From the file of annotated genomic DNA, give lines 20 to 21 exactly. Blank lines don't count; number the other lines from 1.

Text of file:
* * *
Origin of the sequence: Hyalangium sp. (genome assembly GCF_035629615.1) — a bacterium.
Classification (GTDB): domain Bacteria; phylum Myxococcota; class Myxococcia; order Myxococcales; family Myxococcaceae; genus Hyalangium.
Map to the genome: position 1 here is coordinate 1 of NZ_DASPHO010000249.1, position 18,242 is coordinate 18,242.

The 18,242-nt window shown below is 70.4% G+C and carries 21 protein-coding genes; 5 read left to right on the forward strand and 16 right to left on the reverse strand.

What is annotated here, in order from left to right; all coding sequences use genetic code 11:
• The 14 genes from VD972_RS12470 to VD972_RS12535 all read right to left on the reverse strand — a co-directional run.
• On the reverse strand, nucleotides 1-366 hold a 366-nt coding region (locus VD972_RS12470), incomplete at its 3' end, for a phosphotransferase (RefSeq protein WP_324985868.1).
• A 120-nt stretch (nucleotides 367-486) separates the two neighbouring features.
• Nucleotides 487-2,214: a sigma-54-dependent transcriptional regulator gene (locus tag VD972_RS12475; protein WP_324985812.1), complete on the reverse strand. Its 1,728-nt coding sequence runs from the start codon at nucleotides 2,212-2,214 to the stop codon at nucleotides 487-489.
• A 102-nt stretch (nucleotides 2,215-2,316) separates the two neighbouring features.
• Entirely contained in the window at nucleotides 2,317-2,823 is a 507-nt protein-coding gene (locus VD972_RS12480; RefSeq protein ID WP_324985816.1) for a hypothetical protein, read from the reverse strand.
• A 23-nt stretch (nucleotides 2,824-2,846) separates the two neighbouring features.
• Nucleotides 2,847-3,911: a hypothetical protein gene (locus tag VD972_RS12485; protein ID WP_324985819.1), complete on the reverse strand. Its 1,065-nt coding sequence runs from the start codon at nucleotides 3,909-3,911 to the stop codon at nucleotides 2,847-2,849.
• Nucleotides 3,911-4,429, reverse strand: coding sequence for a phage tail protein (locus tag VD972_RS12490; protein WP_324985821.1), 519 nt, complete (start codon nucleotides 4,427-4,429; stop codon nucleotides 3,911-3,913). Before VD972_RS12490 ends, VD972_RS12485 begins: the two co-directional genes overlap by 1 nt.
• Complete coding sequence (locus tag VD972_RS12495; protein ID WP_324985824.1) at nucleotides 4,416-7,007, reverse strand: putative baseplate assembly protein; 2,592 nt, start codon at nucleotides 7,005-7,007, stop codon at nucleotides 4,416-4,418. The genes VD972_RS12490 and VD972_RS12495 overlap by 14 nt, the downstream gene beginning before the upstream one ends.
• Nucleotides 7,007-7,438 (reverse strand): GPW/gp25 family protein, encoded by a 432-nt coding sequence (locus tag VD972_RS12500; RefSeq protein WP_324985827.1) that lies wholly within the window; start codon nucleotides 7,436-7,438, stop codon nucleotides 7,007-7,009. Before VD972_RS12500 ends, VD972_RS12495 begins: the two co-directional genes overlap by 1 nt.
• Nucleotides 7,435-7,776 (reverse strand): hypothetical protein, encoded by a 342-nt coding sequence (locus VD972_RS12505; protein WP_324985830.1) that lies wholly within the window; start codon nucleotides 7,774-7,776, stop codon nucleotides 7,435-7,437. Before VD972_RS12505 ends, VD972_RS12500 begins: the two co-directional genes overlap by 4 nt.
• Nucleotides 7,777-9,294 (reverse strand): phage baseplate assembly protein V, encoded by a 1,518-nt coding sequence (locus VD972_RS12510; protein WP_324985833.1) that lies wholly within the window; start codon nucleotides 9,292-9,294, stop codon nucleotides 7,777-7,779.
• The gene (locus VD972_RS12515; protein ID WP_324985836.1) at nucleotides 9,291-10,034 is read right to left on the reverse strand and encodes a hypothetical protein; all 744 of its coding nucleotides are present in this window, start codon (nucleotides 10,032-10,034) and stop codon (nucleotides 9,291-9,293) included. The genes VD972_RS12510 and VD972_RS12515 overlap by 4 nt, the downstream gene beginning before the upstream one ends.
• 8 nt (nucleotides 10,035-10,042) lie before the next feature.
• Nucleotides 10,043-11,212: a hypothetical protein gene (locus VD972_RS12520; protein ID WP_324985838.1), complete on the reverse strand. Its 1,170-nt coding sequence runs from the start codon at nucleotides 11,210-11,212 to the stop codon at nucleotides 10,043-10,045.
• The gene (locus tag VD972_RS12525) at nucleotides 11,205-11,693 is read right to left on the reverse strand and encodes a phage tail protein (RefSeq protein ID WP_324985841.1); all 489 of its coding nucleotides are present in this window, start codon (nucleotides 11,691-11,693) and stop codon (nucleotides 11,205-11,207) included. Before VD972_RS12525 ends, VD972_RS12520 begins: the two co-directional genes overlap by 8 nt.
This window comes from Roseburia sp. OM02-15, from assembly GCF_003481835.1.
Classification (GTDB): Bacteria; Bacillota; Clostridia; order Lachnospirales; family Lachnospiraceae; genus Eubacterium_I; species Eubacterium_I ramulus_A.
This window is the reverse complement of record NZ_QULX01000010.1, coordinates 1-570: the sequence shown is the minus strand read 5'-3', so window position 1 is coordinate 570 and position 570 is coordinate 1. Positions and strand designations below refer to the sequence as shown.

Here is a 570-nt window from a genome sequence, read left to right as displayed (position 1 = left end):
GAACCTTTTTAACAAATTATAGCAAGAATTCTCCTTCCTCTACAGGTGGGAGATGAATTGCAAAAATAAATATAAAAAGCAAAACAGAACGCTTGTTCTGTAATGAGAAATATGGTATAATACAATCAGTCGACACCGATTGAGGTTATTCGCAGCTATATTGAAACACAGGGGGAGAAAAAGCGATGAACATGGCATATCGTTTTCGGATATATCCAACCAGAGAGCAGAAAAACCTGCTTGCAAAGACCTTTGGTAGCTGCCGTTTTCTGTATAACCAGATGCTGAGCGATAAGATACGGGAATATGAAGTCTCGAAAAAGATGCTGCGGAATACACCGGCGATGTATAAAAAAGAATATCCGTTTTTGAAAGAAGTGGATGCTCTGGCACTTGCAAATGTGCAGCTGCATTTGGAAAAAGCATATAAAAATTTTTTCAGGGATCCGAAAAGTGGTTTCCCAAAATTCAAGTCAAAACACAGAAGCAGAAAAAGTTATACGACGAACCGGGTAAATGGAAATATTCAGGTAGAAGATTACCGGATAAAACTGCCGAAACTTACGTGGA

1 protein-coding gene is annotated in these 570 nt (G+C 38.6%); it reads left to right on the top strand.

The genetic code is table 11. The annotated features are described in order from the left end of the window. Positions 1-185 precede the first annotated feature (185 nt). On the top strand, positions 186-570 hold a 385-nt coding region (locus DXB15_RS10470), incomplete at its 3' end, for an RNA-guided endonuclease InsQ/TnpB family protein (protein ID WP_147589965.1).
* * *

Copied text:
• 8 nt (nucleotides 10,035-10,042) lie before the next feature.
• Nucleotides 10,043-11,212: a hypothetical protein gene (locus VD972_RS12520; protein ID WP_324985838.1), complete on the reverse strand. Its 1,170-nt coding sequence runs from the start codon at nucleotides 11,210-11,212 to the stop codon at nucleotides 10,043-10,045.